HAMS students should have BMS-equivalent rock and snow experience:  i.e., you must be proficient with climbing knots, belaying, rappelling, navigation, crampon and ice ax technique, self-arrest, glissading, and ascending a rope.
Most importantly, you must have proficiency climbing hard-snow couloirs.

The formal pre-requisites for admission to HAMS are:

  • Successful completion of the Basic Mountaineering Certificate or equivalent.  In particular, students must have completed the following modules (or have equivalent experience) from the CMC’s Technical Climbing School:
    • Navigation 2
    • Intermediate Rock
    • Technical Snow
    • Rock Self Rescue Level 1 (Intermediate Mountaineering Certificate course), since you must know how to ascend a rope.  Note that if Rock Self Rescue is your only missing pre-requisite, we will consider conducting a make-up class to cover the critical skill of ascending a rope.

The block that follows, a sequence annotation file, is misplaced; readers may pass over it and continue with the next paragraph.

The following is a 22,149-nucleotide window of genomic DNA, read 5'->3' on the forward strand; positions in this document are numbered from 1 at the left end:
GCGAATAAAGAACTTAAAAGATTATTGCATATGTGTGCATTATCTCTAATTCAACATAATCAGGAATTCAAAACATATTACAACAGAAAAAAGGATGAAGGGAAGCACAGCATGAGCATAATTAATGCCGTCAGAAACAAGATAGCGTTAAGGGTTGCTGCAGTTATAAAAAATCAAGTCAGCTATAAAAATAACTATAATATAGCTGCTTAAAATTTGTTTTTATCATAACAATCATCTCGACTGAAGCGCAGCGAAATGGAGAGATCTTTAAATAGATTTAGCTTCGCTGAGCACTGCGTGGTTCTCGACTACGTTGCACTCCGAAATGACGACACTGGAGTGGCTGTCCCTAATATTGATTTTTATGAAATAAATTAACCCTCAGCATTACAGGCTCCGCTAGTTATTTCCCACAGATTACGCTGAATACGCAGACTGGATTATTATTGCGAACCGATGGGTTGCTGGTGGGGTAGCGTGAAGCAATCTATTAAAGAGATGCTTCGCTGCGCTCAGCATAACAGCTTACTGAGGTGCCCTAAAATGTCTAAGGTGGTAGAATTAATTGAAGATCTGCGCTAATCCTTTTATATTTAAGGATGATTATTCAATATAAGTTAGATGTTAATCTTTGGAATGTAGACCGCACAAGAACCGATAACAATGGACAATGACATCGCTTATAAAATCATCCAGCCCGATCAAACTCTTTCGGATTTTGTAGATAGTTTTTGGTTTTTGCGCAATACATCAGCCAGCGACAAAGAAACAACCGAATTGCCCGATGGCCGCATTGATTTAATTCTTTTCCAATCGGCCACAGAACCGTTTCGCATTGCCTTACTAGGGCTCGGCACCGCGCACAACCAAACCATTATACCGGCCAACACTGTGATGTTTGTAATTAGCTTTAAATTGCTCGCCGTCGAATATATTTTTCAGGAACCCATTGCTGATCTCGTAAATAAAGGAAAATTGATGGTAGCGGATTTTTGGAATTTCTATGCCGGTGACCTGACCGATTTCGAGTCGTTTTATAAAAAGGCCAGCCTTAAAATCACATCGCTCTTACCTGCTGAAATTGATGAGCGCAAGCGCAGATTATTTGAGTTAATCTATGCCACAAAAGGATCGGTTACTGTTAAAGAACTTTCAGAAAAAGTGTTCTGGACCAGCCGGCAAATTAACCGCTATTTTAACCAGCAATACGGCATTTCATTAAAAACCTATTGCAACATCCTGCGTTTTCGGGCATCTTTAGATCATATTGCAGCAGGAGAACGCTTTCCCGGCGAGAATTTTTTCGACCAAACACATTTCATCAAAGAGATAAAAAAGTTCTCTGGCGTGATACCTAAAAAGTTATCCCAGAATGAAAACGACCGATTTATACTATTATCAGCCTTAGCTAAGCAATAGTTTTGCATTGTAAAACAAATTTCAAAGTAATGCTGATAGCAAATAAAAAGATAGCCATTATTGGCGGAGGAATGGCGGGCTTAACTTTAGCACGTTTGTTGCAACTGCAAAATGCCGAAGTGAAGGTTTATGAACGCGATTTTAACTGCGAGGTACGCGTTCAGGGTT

• A high peak alpine snow climb (as required for Basic Mountaineering certificate), e.g. Longs Peak via Lamb’s Slide and the Clark’s Arrow route.
  • Ideally, all HAMS students should have climbed at least three couloirs, but at a bare minimum we require at least one completed couloir climb (as required for Technical Snow), with the understanding that no students will be allowed to participate on a grad climb (e.g. Mt. Rainier) unless they have climbed at least three couloirs prior to the grad climb.  A single, incomplete couloir attempt is not sufficient to qualify for admission to HAMS.


HAMS Graduation & Alpinist Certification

To graduate from HAMS, a student must complete the “Glacier Travel / High Peak Expeditions” module, demonstrate proficiency at crevasse rescue and glacier camping, complete at least three couloir climbs, and participate on a self-led (or “lightly-led”) expedition to a high glaciated peak, such as Mt. Rainier.  However, we feel that an accomplished high-peak alpinist should also have basic first aid training and avalanche training, so we award a HAMS Alpinist certificate to HAMS graduates who also achieve the following: